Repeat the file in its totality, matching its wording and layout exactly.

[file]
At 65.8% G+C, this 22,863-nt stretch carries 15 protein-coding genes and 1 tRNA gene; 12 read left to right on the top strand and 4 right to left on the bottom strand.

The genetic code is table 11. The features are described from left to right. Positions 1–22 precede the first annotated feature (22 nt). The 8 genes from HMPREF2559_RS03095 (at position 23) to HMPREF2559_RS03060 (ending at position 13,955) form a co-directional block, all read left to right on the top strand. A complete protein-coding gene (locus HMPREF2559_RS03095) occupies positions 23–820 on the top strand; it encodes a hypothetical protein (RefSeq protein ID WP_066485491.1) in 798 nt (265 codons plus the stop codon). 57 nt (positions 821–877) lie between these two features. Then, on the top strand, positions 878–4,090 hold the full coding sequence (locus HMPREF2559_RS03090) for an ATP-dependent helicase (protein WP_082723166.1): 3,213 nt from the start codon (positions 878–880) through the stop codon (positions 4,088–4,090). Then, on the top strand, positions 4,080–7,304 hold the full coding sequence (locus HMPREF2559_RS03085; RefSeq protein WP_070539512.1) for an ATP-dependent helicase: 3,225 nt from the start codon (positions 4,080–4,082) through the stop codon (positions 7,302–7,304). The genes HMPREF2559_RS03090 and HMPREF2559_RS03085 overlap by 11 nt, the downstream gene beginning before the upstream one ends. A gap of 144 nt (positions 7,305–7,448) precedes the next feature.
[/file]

At 65.8% G+C, this 22,863-nt stretch carries 15 protein-coding genes and 1 tRNA gene; 12 read left to right on the top strand and 4 right to left on the bottom strand.

The genetic code is table 11. The features are described from left to right. Positions 1–22 precede the first annotated feature (22 nt). The 8 genes from HMPREF2559_RS03095 (at position 23) to HMPREF2559_RS03060 (ending at position 13,955) form a co-directional block, all read left to right on the top strand. A complete protein-coding gene (locus HMPREF2559_RS03095) occupies positions 23–820 on the top strand; it encodes a hypothetical protein (RefSeq protein ID WP_066485491.1) in 798 nt (265 codons plus the stop codon). 57 nt (positions 821–877) lie between these two features. Then, on the top strand, positions 878–4,090 hold the full coding sequence (locus HMPREF2559_RS03090) for an ATP-dependent helicase (protein WP_082723166.1): 3,213 nt from the start codon (positions 878–880) through the stop codon (positions 4,088–4,090). Then, on the top strand, positions 4,080–7,304 hold the full coding sequence (locus HMPREF2559_RS03085; RefSeq protein WP_070539512.1) for an ATP-dependent helicase: 3,225 nt from the start codon (positions 4,080–4,082) through the stop codon (positions 7,302–7,304). The genes HMPREF2559_RS03090 and HMPREF2559_RS03085 overlap by 11 nt, the downstream gene beginning before the upstream one ends. A gap of 144 nt (positions 7,305–7,448) precedes the next feature.